Sean's first day

Today is his first day of First Grade.

We have to go at 9:30, and he's been sitting in the kitchen, staring at the clock and counting down the minutes. He can't wait.

"We have to leave in two minutes, Dad!"

Better go.

Crying Cub

The t-shirt that says so much without uttering a word.

Available here.

Tuesday, August 25, 2009

Nice Guys Finish Last

University of Chicago Press just re-released "Nice Guys Finish Last" in paperback, and I was asked to review the book for The Beachwood Reporter. My full review is here.

Here's a short excerpt:

Durocher was a bench warmer on those great Babe Ruth-Lou Gehrig Yankee teams in the late 1920s, a spark plug for the legendary "Gas House Gang" in St. Louis in the 1930s, the manager of the Dodgers when the color line was broken in the 1940s, and the manager of the Giants in the 1950s when Willie Mays came to the majors and Bobby Thomson hit the shot heard 'round the world.

His stories about his run-ins with the baseball executives of the day, including Yankees owner Ed Barrow (Leo told him to "Go f*** yourself"), Cardinals owner Branch Rickey (the tightwad Bible-thumping baseball genius), Dodgers owner Lee McPhail (the manic-depressive lunatic), and Giants owner Horace Stoneham (the distant drunk), are almost inspiring in their iconoclastic furor.

But I'm a Cubs fan first and foremost, and for me the most interesting parts of the book were the little tidbits about some of the all-time Cub greats like Pat Malone, Charlie Grimm, Billy Herman, Bill "Swish" Nicholson, Rabbit Maranville, and of course, the Cubs that Leo managed in the late 60s and early 70s.

Those Cubs years were still fresh news when Nice Guys Finish Last first came out, and while I love the inside look at my childhood heroes, this entire section does make Leo sound like he's attempting to settle some scores. He calls out Ernie Banks as a phony, and implies Ron Santo was an overrated dimwitted baby. He calls Milt Pappas an agitator, and implies Joe Pepitone was God's punishment for Leo's own behavior as a player.

Perhaps the most shocking part of the book for me, though, was Leo's portrayal of Cubs owner P.K. Wrigley. Durocher, who has almost nothing nice to say about anyone (except Willie Mays and Eddie Stanky), calls Wrigley "The finest man to work for in the world" and "The most decent man I've met."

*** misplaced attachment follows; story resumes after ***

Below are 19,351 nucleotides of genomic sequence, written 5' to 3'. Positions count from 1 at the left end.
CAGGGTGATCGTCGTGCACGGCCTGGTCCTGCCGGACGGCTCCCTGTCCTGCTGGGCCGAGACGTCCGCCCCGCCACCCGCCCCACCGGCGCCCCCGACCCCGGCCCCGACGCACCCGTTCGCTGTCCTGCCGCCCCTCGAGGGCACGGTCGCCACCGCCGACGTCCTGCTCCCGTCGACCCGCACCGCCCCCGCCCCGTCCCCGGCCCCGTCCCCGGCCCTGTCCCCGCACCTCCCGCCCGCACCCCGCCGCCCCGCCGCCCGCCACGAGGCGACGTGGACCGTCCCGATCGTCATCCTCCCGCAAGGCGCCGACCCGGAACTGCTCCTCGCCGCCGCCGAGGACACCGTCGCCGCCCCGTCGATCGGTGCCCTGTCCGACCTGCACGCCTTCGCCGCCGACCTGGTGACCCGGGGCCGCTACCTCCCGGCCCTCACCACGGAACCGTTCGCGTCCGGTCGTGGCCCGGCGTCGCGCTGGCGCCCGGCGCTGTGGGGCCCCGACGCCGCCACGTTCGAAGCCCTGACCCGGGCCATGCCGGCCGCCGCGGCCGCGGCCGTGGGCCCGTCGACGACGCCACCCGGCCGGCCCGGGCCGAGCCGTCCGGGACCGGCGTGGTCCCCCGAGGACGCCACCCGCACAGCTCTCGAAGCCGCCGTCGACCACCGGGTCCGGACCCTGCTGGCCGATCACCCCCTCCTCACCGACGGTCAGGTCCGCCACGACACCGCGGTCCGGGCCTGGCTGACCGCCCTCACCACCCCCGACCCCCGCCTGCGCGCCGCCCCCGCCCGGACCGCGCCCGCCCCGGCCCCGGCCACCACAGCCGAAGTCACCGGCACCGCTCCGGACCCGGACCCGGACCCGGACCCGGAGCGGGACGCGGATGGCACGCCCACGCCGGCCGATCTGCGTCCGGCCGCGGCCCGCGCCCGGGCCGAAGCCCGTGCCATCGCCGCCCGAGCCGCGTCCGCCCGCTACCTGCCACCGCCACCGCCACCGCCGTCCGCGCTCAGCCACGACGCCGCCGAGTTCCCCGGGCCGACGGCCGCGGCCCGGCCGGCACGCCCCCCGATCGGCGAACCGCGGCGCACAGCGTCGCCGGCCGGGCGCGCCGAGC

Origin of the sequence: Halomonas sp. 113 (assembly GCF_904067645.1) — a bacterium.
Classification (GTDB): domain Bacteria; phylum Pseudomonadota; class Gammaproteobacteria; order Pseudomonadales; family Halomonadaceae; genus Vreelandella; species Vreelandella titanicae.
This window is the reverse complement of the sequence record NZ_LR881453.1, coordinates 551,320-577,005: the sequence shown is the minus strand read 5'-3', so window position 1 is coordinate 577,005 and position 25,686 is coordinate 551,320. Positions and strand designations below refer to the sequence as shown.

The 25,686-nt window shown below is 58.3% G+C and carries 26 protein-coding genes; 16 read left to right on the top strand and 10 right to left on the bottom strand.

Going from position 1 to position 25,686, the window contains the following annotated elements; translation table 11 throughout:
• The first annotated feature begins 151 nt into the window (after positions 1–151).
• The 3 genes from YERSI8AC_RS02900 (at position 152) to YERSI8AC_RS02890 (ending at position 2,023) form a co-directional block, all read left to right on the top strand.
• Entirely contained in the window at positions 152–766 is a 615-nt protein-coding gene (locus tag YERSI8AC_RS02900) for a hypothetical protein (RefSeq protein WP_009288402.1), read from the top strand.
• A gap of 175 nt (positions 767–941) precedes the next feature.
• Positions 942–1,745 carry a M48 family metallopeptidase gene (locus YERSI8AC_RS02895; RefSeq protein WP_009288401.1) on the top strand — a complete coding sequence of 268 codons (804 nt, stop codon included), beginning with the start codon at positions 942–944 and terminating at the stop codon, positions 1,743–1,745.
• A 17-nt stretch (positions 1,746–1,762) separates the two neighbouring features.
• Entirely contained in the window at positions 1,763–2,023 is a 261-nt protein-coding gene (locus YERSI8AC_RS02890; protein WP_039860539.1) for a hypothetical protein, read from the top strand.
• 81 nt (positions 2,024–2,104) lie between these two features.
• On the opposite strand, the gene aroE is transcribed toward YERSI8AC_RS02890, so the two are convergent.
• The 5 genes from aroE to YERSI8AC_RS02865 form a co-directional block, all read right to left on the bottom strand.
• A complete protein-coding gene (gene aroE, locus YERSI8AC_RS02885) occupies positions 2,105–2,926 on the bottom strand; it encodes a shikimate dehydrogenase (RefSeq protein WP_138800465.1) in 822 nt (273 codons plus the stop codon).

I did not see that one coming.

Hitler likes waffles

This is the kind of stuff I get sent to me. Thanks "DS" for the tip...

Farewell to Brooklyn and NY Giants

This week in 1957, the Cubs made their final stop at the Polo Grounds in New York (August 24), and Ebbet's Field in Brooklyn (August 28). The Dodgers and Giants both moved to the West Coast after the 1957 season.

The Dodgers finished in 3rd place that season, the Giants finished in 6th, and the Cubs...they were in 7th place, 33 games behind the pennant winning Milwaukee Braves.

By the way, the Cubs did beat the Giants that last game in the Polo Grounds, but they lost a heartbreaker to the Dodgers in their last game at Ebbets Field (4-3 in 14 innings).

Monday, August 24, 2009

Joke for a Monday morning

Contributed by "BN"

An old Italian lived alone in New Jersey. He wanted to plant his annual tomato garden, but it was very difficult work, as the ground was hard.

His only son, Vincent, who used to help him, was in prison. The old man wrote a letter to his son and described his predicament:

Dear Vincent,
I am feeling pretty sad, because it looks like I won't be able to plant my tomato garden this year. I'm just getting too old to be digging up a garden plot. I know if you were here my troubles would be over.. I know you would be happy to dig the plot for me, like in the old days.

A few days later he received a letter from his son.

Dear Pop,
Don't dig up that garden. That's where the bodies are buried.

At 4 a.m. the next morning, FBI agents and local police arrived and dug up the entire area without finding any bodies. They apologized to the old man and left.

That same day the old man received another letter from his son.

Dear Pop,
Go ahead and plant the tomatoes now. That's the best I could do under the circumstances.
Love you,

In case you missed it...

The sale of the Cubs is finally, finally, a done deal.

The Ricketts family now owns 25% of Comcast, Wrigley Field, and two corner outfielders that nobody in baseball will take off their hands.

Jimmy Cooney

He wasn't one of the best players on the Cubs, but Jimmy Cooney (born on this day in 1894) did have one miraculous day in a Cubs uniform.

Read all about it here.

Sunday, August 23, 2009

Father Knows Nothing

I just posted my latest Father Knows Nothing column at NWI Parent. This one is called "Confession Time." You can read it here.